Luke Ellis is a smart kid, a prodigy who at age 12 is poised to graduate from his gifted program in Minneapolis and move on to dual college enrollment, his intelligence and thirst for knowledge far more than can be quenched by one institution of higher learning.
Unfortunately for this brilliant child, Luke’s abilities have caught the attention of those with sinister intentions. Drugged and abducted in the middle of the night, Luke wakes one morning to find himself in a room that looks almost identical to his own.
Outside his door is a hallway lined with the bedrooms of other children, children who like Luke have caught the attention of those who seek to use their minds for reasons the children don’t yet understand. Luke’s SAT scores would have gotten him into MIT, but to the people in charge of the Institute, what he can MOVE with his mind is of greater interest.
As Luke meets the other residents of the Institute, he learns that he’s not the only kid who can make an empty pizza box flip over just by thinking about it, some of them can even read minds. Subjected to testing and unknown injections, rewarded with tokens for junk food and computer access, Luke and the others are repeatedly reassured that they will be returned home to their parents soon.
When the children witness the death of a fellow test subject, their circumstances become clear. Luke courageously escapes, providing a distraction for the Institute’s administrators who are desperate to protect the secrets of the evil deeds going inside. The secrets they are protecting and their underestimation of their test subjects ultimately proves to be their undoing when the remaining children realize that their individual powers are stronger together.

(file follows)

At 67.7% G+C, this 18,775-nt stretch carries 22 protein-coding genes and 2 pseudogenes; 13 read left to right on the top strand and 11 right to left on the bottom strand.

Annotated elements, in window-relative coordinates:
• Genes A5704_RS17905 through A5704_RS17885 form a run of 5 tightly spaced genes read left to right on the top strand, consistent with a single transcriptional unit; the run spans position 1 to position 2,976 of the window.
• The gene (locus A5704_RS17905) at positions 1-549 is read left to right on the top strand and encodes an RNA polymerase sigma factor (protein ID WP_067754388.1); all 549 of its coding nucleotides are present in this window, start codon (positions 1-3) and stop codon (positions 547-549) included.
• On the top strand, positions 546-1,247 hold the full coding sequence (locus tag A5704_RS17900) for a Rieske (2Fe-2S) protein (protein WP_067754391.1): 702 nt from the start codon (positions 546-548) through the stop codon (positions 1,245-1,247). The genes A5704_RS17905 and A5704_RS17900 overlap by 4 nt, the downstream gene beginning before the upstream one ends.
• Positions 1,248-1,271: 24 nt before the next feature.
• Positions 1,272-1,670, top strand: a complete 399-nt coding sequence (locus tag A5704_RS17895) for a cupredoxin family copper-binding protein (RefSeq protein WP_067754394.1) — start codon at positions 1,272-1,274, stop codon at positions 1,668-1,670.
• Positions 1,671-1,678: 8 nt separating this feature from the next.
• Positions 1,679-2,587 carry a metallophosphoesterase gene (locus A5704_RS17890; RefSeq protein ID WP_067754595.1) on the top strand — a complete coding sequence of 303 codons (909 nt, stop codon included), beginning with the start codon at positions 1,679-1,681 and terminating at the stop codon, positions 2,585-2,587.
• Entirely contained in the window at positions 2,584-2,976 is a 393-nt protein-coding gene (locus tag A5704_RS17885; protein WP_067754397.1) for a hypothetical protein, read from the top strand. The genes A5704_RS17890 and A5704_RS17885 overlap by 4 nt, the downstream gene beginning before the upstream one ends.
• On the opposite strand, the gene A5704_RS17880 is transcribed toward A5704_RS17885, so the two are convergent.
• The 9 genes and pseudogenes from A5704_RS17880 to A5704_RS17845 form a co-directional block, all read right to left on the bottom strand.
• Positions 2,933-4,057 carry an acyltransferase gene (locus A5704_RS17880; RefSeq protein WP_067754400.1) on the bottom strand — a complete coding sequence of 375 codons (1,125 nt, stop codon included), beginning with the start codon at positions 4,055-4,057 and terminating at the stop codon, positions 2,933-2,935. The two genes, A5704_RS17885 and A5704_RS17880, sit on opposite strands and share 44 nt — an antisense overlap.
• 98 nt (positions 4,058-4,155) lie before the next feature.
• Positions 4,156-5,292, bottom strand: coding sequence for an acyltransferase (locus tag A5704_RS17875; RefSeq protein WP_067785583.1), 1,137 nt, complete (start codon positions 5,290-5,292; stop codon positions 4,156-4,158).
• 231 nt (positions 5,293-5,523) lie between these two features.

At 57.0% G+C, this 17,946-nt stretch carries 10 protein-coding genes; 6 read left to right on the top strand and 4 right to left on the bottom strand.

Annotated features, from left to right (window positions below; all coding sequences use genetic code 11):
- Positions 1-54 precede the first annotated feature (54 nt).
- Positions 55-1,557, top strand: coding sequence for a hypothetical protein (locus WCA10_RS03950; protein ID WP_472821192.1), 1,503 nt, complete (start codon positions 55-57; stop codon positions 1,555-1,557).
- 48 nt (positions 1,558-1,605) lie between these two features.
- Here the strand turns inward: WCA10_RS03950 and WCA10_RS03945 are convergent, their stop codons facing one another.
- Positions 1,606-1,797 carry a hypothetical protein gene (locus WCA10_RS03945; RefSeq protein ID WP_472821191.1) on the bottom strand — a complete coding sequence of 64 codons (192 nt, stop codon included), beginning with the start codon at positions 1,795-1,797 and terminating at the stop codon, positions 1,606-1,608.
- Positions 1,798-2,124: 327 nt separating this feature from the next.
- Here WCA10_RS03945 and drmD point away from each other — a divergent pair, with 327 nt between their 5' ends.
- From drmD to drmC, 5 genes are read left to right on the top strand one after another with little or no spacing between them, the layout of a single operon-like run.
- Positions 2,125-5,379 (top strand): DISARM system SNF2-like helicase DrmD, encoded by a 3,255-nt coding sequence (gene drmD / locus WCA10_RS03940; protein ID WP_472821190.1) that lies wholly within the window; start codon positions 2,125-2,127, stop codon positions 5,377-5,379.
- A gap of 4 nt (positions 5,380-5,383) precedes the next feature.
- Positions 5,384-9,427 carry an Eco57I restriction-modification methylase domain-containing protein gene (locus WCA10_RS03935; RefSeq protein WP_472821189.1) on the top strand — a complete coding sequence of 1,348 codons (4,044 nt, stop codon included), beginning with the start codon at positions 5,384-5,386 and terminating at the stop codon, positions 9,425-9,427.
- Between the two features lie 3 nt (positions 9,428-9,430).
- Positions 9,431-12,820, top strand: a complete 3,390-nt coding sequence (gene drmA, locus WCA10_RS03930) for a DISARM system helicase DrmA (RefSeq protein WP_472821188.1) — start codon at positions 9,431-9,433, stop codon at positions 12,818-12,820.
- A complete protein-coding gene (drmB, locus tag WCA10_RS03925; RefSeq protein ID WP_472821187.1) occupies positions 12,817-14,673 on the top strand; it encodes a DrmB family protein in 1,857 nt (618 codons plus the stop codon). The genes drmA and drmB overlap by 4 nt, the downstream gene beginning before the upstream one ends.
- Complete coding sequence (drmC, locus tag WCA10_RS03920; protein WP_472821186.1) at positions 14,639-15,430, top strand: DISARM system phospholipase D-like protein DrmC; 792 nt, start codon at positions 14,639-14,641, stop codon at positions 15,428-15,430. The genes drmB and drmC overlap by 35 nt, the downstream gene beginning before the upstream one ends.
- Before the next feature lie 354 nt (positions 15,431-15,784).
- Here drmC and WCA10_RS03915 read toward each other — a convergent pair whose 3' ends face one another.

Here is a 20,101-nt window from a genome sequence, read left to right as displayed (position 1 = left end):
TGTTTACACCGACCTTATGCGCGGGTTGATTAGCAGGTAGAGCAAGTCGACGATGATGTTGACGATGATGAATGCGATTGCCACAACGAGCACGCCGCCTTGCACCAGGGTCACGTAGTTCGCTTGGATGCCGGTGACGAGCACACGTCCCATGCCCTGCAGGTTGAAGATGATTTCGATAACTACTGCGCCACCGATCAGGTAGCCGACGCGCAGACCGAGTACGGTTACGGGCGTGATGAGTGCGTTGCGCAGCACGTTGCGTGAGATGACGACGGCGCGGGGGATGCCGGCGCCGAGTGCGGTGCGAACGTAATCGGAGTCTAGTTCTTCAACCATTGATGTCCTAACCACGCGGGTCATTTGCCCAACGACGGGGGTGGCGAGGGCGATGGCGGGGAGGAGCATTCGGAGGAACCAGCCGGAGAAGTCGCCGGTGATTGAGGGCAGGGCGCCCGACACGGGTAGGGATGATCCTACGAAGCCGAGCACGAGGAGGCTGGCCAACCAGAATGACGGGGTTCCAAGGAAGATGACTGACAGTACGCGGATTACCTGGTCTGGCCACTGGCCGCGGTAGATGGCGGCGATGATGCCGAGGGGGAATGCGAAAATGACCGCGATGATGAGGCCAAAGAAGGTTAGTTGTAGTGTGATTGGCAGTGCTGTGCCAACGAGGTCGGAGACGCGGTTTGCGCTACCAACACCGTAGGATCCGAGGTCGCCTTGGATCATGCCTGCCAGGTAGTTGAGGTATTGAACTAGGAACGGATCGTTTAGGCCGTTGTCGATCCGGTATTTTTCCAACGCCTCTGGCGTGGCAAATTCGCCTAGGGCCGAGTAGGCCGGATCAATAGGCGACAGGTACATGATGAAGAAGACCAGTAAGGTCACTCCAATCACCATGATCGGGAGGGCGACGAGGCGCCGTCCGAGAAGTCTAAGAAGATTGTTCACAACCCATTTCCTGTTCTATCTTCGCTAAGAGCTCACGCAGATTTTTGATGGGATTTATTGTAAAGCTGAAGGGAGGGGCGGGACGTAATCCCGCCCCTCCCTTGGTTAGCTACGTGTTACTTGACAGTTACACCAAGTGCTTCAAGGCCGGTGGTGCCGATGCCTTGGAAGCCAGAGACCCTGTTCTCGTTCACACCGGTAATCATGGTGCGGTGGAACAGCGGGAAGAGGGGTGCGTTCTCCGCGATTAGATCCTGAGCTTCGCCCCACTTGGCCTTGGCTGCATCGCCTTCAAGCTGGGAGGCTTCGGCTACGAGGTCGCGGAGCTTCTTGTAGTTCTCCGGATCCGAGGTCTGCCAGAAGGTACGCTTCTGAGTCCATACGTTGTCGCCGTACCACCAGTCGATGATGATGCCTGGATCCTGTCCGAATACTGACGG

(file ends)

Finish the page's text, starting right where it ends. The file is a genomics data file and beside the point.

Stephen King is one of the most prolific writers of all time, his works frequently adapted to film and television. Known for his penchant for the supernatural, the psychic and the otherworldly, he is truly at his best when he writes stories that straddle the world of the impossible with common everyday life.
Luke and the other children of the Institute are powerful in their abilities of telekinesis and telepathy, but they are also children who play video games, gobble peanut butter cups and experience first loves.
The fear that King is so well versed in making jump off the page is not the fear of the unknown, as Lovecraft would say, but the exploitation of our worst fears: for someone to discover our secrets, for our children to be taken, for our children to be hurt. Ever generous, King never cuts without providing a salve; the children of the Institute are the most deserving champions for us to cheer on, their triumph a win for us all and a reminder to never underestimate the power of solidarity.